I think of this quite frequently as our son gets bigger. He is getting older, a time of bitter-sweet happiness. I do not want to be emotionally detached from that, but neither do I want to cling to this moment, try to keep him from growing up, and be unwilling to see it all pass.

              Early Buddhism did emphasize emotional detachment more than the later Mahayana. As I said, now we tend not to see our thoughts and emotions (i.e., the "self") so much as the "enemy" as bits of theatre that have to be seen through, handled wisely, not allowed to tie us up. That is a big difference. Same with ordinary life, which is no longer seen as something to "escape", but as something to also be seen through, handled wisely, not allowed to tie us up.
              One can be attached to Zazen or Buddhism, the people we love and such. Just cling lightly, even as you fully savor each. Also-also (a double also ) know the Buddha's View free of all views and attachments, All At Once, As One. ... squeezing hard, squeezing lightly and also-also fully open handed AT ONCE! Attached and present, yet not attached in the least. A kind of healthy schizophrenia ... not a "split" personality, but a Whole!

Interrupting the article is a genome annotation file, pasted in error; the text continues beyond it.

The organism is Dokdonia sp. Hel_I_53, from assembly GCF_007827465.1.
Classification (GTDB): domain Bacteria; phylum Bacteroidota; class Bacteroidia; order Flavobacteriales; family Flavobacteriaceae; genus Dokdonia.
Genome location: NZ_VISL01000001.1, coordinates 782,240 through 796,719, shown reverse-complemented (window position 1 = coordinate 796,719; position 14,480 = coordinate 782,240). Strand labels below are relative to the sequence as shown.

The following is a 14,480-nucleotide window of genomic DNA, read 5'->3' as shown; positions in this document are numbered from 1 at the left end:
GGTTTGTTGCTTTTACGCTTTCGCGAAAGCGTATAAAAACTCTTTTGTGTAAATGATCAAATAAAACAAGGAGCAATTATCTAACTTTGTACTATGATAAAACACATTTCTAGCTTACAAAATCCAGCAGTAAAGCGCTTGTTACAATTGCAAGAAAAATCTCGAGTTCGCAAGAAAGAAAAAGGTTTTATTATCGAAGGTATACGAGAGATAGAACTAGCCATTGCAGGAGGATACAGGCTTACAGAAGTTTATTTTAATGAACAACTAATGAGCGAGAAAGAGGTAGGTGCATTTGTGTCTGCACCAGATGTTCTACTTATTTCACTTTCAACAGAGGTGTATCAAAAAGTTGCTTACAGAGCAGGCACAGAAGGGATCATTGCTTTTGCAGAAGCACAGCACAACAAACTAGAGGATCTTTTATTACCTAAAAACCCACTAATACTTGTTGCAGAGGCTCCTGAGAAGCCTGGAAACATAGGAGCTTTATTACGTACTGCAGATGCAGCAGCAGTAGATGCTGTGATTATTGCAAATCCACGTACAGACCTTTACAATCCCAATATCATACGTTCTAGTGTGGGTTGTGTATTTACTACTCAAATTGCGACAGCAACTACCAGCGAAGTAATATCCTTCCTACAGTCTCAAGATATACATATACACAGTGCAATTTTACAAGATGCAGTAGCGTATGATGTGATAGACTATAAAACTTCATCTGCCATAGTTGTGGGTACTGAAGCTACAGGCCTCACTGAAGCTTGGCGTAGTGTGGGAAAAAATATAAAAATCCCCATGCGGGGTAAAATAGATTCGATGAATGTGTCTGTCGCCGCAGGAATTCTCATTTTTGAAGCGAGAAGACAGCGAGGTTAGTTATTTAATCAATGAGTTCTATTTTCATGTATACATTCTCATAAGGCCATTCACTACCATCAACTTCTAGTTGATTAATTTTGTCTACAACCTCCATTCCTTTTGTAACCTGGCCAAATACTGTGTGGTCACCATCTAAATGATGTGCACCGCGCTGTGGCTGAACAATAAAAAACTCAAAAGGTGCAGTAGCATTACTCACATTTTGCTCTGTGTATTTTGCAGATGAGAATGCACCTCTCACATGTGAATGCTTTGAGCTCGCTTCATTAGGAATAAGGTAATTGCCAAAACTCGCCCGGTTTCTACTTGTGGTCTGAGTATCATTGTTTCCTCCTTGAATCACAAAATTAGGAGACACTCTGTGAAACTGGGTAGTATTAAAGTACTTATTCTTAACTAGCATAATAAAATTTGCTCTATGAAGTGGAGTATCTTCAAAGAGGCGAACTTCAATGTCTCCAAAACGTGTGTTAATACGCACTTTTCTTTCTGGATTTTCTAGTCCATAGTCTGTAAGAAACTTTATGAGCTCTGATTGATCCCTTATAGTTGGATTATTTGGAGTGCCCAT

Yes, it is possible!

              Gassho, Jundo
              Last edited by Jundo; 03-08-2015, 01:41 AM.
              ALL OF LIFE IS OUR TEMPLE

              Comment

              • Jundo
                Treeleaf Founder and Priest
                • Apr 2006
                • 39026

                #8
                Originally posted by orangedice
                ... Even now, I get that feeling of dread, of fear of death and nonexistence. For awhile, I considered myself a "reluctant atheist," knowing deep in my heart that there isn't a God like the Christian God, or even a God/Goddess/life force like Wiccans believe (I dabbled in that a bit in high school), but I wished there was. For awhile, my thinking felt nihilistic, nothing matters, so why even bother? This happens mostly during my major depressive episodes mostly.
                If there is God/Goddess/Life Force ... there is birth and death, change and heart break, smiles and tears ... so just flow.

                If there is No God/No Goddess/No Life Force ... there is birth and death, change and heart break, smiles and tears ... so just flow.

                In either case ... there is birth and death, change and heart break, smiles and tears ... so just flow.